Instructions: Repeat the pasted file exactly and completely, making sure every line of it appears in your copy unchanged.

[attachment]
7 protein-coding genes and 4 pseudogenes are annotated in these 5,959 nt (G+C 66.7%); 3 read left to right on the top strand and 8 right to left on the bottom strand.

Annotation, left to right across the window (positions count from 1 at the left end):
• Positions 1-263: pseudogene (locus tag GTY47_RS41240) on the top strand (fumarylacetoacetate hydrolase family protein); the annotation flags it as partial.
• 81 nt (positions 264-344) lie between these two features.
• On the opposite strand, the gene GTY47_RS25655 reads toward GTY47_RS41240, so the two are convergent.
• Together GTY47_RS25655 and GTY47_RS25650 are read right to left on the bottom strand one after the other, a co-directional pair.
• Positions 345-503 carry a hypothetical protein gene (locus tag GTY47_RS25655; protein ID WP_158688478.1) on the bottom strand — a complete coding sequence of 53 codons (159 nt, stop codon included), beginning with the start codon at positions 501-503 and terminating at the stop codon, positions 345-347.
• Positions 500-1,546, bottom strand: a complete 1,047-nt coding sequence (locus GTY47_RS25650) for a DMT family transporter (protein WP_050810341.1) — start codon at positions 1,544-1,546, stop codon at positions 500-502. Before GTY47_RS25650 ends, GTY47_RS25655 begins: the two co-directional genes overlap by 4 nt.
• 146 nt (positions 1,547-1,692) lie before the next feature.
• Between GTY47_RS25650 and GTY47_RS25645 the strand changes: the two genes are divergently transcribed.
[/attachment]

7 protein-coding genes and 4 pseudogenes are annotated in these 5,959 nt (G+C 66.7%); 3 read left to right on the top strand and 8 right to left on the bottom strand.

Annotation, left to right across the window (positions count from 1 at the left end):
• Positions 1-263: pseudogene (locus tag GTY47_RS41240) on the top strand (fumarylacetoacetate hydrolase family protein); the annotation flags it as partial.
• 81 nt (positions 264-344) lie between these two features.
• On the opposite strand, the gene GTY47_RS25655 reads toward GTY47_RS41240, so the two are convergent.
• Together GTY47_RS25655 and GTY47_RS25650 are read right to left on the bottom strand one after the other, a co-directional pair.
• Positions 345-503 carry a hypothetical protein gene (locus tag GTY47_RS25655; protein ID WP_158688478.1) on the bottom strand — a complete coding sequence of 53 codons (159 nt, stop codon included), beginning with the start codon at positions 501-503 and terminating at the stop codon, positions 345-347.
• Positions 500-1,546, bottom strand: a complete 1,047-nt coding sequence (locus GTY47_RS25650) for a DMT family transporter (protein WP_050810341.1) — start codon at positions 1,544-1,546, stop codon at positions 500-502. Before GTY47_RS25650 ends, GTY47_RS25655 begins: the two co-directional genes overlap by 4 nt.
• 146 nt (positions 1,547-1,692) lie before the next feature.
• Between GTY47_RS25650 and GTY47_RS25645 the strand changes: the two genes are divergently transcribed.